is to adopt them as BELs (guidance) initially, and convert to National Exposure Standards as
further hazard, risk and measurement data become available.
There are a number of initiatives internationally to consider the control banding methodology
as a means to effectively control nanomaterials in the workplace. Two control banding
approaches examined in this report look promising:
– the Control Banding Nanotool, which has been specifically designed for control of
– use of the control banding guidance in the BSI Guide should enable organisations
to reduce exposures below the BELs. Exposures below the BELs should be
achievable using conventional engineering controls.
Control banding for the nanomaterial industry is likely to be a suitable risk control approach
for managing nanoparticle exposure in many situations. Control banding is particularly
favourable to the control of chemical hazards where there is limited toxicological information
and workplace exposure limits are absent as is currently the case with engineered
However, in general, Australian workplaces do not have wide experience of using the control
banding approach for other hazards and this situation is likely to remain so until there is
impetus nationally to accept the control banding approach in support of State, Territory and
Commonwealth regulations. Therefore, if control banding is to be used, it should be used in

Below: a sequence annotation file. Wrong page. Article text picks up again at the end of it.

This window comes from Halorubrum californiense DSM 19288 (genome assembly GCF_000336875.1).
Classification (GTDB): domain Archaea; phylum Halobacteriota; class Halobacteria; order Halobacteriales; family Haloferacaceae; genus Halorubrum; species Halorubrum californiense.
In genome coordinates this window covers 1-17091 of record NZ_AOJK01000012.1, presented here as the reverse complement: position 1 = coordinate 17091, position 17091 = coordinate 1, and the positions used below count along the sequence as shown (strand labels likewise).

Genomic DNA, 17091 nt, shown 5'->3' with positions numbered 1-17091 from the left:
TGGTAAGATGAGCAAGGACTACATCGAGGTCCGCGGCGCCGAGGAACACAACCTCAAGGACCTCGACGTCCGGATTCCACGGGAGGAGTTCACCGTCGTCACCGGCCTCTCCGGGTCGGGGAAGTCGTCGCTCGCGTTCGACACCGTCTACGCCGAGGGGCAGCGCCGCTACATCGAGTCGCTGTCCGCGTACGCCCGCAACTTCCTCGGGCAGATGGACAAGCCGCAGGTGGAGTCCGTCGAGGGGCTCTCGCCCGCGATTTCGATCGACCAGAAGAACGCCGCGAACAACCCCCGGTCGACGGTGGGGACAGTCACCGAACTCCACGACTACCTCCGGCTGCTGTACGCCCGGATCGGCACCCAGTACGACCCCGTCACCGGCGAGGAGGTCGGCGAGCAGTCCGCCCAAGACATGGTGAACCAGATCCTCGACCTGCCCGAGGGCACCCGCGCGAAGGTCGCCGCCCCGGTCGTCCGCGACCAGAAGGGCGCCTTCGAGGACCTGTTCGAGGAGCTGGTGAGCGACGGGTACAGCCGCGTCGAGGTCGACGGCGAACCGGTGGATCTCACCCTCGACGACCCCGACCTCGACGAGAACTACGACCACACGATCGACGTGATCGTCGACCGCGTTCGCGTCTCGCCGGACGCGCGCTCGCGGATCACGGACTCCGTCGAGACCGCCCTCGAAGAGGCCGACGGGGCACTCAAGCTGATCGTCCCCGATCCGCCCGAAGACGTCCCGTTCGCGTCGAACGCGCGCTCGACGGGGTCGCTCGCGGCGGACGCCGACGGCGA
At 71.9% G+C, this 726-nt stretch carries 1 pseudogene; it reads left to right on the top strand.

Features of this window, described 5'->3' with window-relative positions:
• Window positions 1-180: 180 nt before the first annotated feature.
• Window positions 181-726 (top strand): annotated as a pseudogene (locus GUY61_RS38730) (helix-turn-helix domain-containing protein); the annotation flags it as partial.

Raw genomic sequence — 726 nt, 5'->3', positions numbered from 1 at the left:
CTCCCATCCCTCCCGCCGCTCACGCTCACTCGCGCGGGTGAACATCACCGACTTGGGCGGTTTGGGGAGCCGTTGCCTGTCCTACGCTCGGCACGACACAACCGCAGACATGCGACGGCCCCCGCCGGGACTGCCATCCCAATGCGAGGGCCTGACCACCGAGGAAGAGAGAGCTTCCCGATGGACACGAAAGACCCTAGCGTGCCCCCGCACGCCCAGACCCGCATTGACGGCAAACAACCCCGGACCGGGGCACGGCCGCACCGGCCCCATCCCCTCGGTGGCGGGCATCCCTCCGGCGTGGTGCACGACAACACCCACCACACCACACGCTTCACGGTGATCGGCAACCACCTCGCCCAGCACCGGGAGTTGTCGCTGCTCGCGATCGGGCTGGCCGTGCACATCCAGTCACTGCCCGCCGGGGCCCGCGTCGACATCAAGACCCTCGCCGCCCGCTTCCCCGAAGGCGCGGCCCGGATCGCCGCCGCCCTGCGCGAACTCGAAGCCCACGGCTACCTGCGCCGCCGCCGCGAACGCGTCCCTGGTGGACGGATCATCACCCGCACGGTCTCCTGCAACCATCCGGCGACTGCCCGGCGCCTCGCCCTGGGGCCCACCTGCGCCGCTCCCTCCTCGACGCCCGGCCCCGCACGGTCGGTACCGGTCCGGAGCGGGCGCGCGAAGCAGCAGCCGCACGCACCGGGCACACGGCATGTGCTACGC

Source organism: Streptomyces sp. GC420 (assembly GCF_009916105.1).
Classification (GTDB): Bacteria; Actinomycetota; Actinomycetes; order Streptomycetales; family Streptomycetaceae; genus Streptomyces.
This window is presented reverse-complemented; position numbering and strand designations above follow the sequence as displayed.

combination with the conventional approach towards the assessment and control undertaken
in the current jurisdictional regulations, including those existing for human carcinogens.
The use of both benchmark exposure levels and control banding, as proposed in the BSI
Guide, are consistent with a precautionary approach to handling nanomaterials, as
recommended by Safe Work Australia where limited information about hazards and risks is
There is a need to develop further capability of measuring nanomaterial exposures, which
will also enable assessment of control against Benchmark Exposure Levels. The OECD
Working Party for Manufactured Nanomaterials (WPMN) guidance for emissions
measurement of nanomaterials appears to be a practical way to measure nanomaterial
exposures in workplace settings. This is currently being validated by Queensland University
of Technology and Workplace Health and Safety Queensland in a project commissioned by
Safe Work Australia. Following completion of the validation, focus should be placed on
dissemination of the methodology to occupational hygienists in Australia. The methodology
can be used to assess performance against BELs.
Recent literature reviews and industry surveys (overseas) suggest that there is a need for
guidance on the safe handling, control and disposal of nanomaterials in the industry.
Currently, there are no Australian guides for safe handling and control of specific engineered
nanoparticles that can be incorporated into the current legislation framework used within
Australia. CSIRO is currently developing guidance for safe handling and disposal of carbon
nanotubes for Safe Work Australia.
Source: Safe Work Australia